Cookies Policy
X

This site uses cookies. By continuing to browse the site you are agreeing to our use of cookies.

I accept this policy

Find out more here

Remarks on the Purpose of Luke's Historical Writing (Luke I 1-4)

Brill’s MyBook program is exclusively available on BrillOnline Books and Journals. Students and scholars affiliated with an institution that has purchased a Brill E-Book on the BrillOnline platform automatically have access to the MyBook option for the title(s) acquired by the Library. Brill MyBook is a print-on-demand paperback copy which is sold at a favorably uniform low price.

Access this chapter

+ Tax (if applicable)

Chapter Summary

When, some forty years ago, the writer Arnold J. Toynbee who has since become so celebrated, compiled a selection of texts from the works of ancient writers in order to acquaint his readers with the ideas of the Greeks on History, he also counted the introduction to Luke's gospel sufficiently worthy to be included in this collection. Thus, the author of the third gospel there joins the ranks of such Greek historians as Herodotus, Thucydides, Polybius, Dionysius of Halicarnassus and many others of equal fame. The question whether this was justified, cannot be repressed; does the work of Luke as intended by the writer really belong side by side with the works of those who, by their own wish and according to the judgment of others, must be numbered amongst the true writers of history.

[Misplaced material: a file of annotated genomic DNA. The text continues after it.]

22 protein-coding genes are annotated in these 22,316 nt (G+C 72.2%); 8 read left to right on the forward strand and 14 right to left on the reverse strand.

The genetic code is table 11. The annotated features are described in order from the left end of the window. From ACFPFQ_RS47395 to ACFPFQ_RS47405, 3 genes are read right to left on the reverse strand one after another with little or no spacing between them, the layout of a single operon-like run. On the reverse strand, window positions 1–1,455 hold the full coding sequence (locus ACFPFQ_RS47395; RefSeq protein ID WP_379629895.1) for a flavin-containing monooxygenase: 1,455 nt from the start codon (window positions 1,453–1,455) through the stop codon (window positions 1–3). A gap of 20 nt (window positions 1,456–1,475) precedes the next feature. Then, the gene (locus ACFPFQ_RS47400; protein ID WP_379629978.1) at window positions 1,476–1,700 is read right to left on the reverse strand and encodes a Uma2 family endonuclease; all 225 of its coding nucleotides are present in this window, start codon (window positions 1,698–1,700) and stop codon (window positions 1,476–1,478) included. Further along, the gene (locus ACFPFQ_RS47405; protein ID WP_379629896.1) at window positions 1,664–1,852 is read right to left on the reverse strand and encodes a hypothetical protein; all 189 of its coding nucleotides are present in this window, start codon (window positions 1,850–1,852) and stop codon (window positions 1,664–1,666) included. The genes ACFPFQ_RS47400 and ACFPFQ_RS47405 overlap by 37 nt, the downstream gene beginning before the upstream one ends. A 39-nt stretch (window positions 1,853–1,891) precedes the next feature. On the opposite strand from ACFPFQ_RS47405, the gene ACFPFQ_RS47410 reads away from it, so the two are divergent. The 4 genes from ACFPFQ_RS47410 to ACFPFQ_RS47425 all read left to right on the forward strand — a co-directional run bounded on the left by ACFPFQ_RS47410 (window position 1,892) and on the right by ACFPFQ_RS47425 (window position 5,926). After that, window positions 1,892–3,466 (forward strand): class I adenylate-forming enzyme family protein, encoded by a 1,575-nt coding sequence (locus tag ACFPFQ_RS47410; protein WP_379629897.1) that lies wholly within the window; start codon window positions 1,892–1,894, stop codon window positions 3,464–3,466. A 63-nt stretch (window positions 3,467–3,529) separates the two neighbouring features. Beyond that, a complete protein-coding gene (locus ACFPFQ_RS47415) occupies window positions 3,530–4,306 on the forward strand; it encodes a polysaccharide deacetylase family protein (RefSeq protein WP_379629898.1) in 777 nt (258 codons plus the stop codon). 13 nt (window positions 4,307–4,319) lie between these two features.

Keywords: Arnold J. Toynbee; gospel; Luke

10.1163/9789004266063_003
/content/books/b9789004266063s003
dcterms_subject,pub_keyword
10
5
Loading

Sign-in

Can't access your account?
  • Tools

  • Add to Favorites
  • Printable version
  • Email this page
  • Recommend to your library

    You must fill out fields marked with: *

    Librarian details
    Your details
    Why are you recommending this title?
    Select reason:
     
    Sparsa collecta, Part 1. Evangelia, Paulina, Acta — Recommend this title to your library
  • Export citations
  • Key

  • Full access
  • Open Access
  • Partial/No accessInformation